Jewish World Review July 16, 2004 / 27 Tamuz 5764

Drs. Michael A. Glueck & Robert J. Cihak

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Consumer Reports


Biotech foods foolishly feared by Franken-Folk


http://www.NewsAndOpinion.com | In contrast with humans throughout history, people in America and Europe now indulge in the luxury of buying low calorie foods and paying more for less food value. We have so much food that we've gotten fat phobic, and become prey to scaremongering.


While many people in the West might benefit by cutting back on food consumption, poor and hungry people obviously have a different perspective on the issue. Their health is being adversely affected by the uproar surrounding the development of genetically modified (GM) foods - while all of us are harmed to some degree.


Selective breeding of plants to advance productivity and palatability of food goes back to prehistoric times. Today, plant breeding can include the use of biological technology, also known as "gene splicing" or genetic modification (GM), to speed up the production, testing and safety of new food variations. Some of the resulting crops are more resistant to natural pests and are cultivated using fewer pesticides. Others can be grown where no other crops could succeed.


For example, new tomato varieties thrive in water fifty times more salty than ordinary tomatoes can tolerate. This allows people to grow crops on otherwise useless wasteland.

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In a May 2004 report, the United Nations' Food and Agricultural Organization says the use of biotech-enhanced rice could greatly reduce vitamin A deficiency and save two million children's lives every year.


Although some pharmaceutical drug producers have used gene-splicing for over 25 years, and vaccine manufacturers have also used biotech innovations, today we are focusing on GM food.


Farmers around the world - except for Europe - already participate in the bio-pharming revolution. According to Gregory Conko of the Competitive Enterprise Institute (CEI) "over five million farmers in South Africa, China, India, the Philippines and elsewhere already happily grow patented GM varieties because they have higher yields, require fewer inputs and raise income."


On the other hand, the European Union bans planting these improved crops because of the political power of European farmers who don't want to see food productivity increase or cheaper food imported lest they face competition for their heavily subsidized products.


It's ironic that the FDA doesn't restrict traditional crop cross-breeding methods while it imposes spider webs of regulations on the much more precisely-controlled biotech processes. But such facts don't stop the anti-food alarmists.


Food phobics call the new varieties of GM foods, "Frankenfoods," implying these crops are an out-of-control monster rather than a modern-day miracle of innovation. "Franken-folks," as we like to call them, are trying to spread an epidemic of fear that threatens a goose that lays golden eggs.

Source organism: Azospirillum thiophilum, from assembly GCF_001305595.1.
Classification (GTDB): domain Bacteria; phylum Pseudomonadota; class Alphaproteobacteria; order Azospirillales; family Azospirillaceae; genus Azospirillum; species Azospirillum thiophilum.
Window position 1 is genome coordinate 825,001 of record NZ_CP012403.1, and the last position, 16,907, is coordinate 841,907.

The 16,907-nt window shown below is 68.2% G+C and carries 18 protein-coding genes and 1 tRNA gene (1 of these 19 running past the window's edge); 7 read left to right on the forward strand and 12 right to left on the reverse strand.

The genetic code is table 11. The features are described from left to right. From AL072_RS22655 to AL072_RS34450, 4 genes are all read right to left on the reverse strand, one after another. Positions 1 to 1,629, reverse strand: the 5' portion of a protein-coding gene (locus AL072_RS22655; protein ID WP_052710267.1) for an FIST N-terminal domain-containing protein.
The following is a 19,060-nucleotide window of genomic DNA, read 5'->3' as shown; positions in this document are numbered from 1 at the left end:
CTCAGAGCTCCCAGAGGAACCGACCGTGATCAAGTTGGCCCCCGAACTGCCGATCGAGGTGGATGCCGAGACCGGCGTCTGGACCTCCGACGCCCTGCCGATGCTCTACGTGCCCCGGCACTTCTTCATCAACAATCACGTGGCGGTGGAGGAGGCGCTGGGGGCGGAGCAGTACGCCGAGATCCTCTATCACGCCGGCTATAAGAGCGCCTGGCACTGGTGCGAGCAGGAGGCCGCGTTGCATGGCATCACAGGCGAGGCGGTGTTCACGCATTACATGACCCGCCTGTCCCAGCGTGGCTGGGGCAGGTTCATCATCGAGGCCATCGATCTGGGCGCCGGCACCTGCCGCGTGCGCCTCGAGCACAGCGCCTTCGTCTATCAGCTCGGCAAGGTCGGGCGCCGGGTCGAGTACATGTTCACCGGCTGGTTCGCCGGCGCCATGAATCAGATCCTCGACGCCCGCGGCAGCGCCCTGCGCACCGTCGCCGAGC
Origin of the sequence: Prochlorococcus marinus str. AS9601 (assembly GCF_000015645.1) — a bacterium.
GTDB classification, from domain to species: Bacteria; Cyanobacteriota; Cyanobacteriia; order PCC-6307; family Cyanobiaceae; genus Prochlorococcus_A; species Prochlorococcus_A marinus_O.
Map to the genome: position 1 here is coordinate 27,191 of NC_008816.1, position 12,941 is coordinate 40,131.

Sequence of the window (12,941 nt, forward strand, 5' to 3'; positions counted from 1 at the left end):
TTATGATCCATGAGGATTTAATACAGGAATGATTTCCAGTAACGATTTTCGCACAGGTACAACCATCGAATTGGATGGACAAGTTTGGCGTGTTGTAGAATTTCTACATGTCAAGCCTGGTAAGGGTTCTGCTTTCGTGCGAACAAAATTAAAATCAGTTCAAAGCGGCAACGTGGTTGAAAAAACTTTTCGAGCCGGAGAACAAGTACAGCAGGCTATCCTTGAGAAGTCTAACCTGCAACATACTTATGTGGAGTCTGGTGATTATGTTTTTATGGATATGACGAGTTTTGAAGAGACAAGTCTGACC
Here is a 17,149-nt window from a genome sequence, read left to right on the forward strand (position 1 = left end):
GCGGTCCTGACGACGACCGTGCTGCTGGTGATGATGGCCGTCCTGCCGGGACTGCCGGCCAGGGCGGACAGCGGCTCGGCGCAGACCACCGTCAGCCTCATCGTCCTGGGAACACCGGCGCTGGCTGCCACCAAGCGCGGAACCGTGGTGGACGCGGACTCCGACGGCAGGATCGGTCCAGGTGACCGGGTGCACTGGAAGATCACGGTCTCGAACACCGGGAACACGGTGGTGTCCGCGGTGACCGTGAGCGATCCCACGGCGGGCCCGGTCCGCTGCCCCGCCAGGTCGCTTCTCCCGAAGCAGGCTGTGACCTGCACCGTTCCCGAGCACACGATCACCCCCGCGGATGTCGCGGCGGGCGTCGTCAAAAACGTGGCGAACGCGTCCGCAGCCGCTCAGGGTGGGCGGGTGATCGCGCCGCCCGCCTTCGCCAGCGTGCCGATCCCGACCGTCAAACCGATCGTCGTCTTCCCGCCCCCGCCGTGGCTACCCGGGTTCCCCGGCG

Greenpeace broadcasts Franken-folk superstitions on its web site with predictions of universal catastrophe. They write: "The introduction of genetically engineered (GE) organisms into the complex ecosystems of our environment is a dangerous global experiment with nature and evolution ... They pose unacceptable risks to ecosystems, and have the potential to threaten biodiversity, wildlife and sustainable forms of agriculture." But then, creating monsters and raising money to "fight" them seems to be their primary vocation.


Unfortunately, this type of propaganda increases the regulatory delays and cost of improving our food supply, and has even completely prevented the use of some innovations. In 2002, for example, leaders in Zambia and Zimbabwe refused donated corn from the UN because it included some bioengineered seeds - in the middle of a famine killing millions of their own people.


Norman E. Borlaug, the 1970 Nobel Peace laureate and a professor of international agriculture at Texas A&M University, wrote in The Wall Street Journal last year, "Zambian President Levy Mwanawasa says he's been told by anti-biotechnology groups that donated American corn is 'poison' because it contains genetically modified kernels. Based on such misinformation, he is willing to risk thousands of additional starvation deaths rather than distribute the same corn Americans have been eating for years with no ill effects."


According to Borlaug, environmentalists who scream the loudest about these innovative foods ignore the twin facts that their increased productivity not only saves human lives but also diminishes the need to convert millions of acres of tropical and other habitat to farming.


Franken-folks are terrified of GM foods and are already too successful in "protecting" us from them. Yet there is no substantial evidence to support their extreme alarms. All the facts and real-life experience point in the opposite direction. Genetic engineering has given consumers improved and palatable foods at better and better prices.


Since the real threat to humans would be to refuse to take advantage of the many benefits of food biotechnology, we recommend requiring that foods not using spliced genes carry caution labels. Just kidding, sort of.

Editor's Note: Robert J. Cihak wrote this week's column.




Michael Arnold Glueck, M.D., is a multiple award winning writer who comments on medical-legal issues. Robert J. Cihak, M.D., is a Discovery Institute Senior Fellow and a past president of the Association of American Physicians and Surgeons. Both JWR contributors are Harvard trained diagnostic radiologists. Comment by clicking here.

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